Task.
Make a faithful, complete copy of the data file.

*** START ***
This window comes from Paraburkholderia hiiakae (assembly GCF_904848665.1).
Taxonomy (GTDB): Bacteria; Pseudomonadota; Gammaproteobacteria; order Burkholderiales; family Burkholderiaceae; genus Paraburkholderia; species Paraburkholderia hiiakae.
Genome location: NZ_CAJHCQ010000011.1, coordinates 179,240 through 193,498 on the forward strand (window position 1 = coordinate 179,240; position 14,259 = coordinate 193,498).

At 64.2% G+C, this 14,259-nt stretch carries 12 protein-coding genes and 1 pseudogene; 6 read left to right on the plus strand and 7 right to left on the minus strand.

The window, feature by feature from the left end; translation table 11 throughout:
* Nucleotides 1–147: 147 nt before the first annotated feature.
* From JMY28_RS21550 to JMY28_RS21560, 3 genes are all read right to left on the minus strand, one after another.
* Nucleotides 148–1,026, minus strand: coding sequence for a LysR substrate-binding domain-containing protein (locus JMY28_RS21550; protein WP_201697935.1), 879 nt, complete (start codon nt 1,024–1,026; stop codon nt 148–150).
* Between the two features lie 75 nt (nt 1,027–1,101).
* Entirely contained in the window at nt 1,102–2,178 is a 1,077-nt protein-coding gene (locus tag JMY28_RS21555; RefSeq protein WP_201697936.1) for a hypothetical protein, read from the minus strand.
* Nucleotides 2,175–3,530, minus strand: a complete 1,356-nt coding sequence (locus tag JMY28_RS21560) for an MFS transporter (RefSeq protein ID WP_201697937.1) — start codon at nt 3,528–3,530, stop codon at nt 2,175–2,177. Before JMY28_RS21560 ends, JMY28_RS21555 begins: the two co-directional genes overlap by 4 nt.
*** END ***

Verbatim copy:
This window comes from Paraburkholderia hiiakae (assembly GCF_904848665.1).
Taxonomy (GTDB): Bacteria; Pseudomonadota; Gammaproteobacteria; order Burkholderiales; family Burkholderiaceae; genus Paraburkholderia; species Paraburkholderia hiiakae.
Genome location: NZ_CAJHCQ010000011.1, coordinates 179,240 through 193,498 on the forward strand (window position 1 = coordinate 179,240; position 14,259 = coordinate 193,498).

At 64.2% G+C, this 14,259-nt stretch carries 12 protein-coding genes and 1 pseudogene; 6 read left to right on the plus strand and 7 right to left on the minus strand.

The window, feature by feature from the left end; translation table 11 throughout:
* Nucleotides 1–147: 147 nt before the first annotated feature.
* From JMY28_RS21550 to JMY28_RS21560, 3 genes are all read right to left on the minus strand, one after another.
* Nucleotides 148–1,026, minus strand: coding sequence for a LysR substrate-binding domain-containing protein (locus JMY28_RS21550; protein WP_201697935.1), 879 nt, complete (start codon nt 1,024–1,026; stop codon nt 148–150).
* Between the two features lie 75 nt (nt 1,027–1,101).
* Entirely contained in the window at nt 1,102–2,178 is a 1,077-nt protein-coding gene (locus tag JMY28_RS21555; RefSeq protein WP_201697936.1) for a hypothetical protein, read from the minus strand.
* Nucleotides 2,175–3,530, minus strand: a complete 1,356-nt coding sequence (locus tag JMY28_RS21560) for an MFS transporter (RefSeq protein ID WP_201697937.1) — start codon at nt 3,528–3,530, stop codon at nt 2,175–2,177. Before JMY28_RS21560 ends, JMY28_RS21555 begins: the two co-directional genes overlap by 4 nt.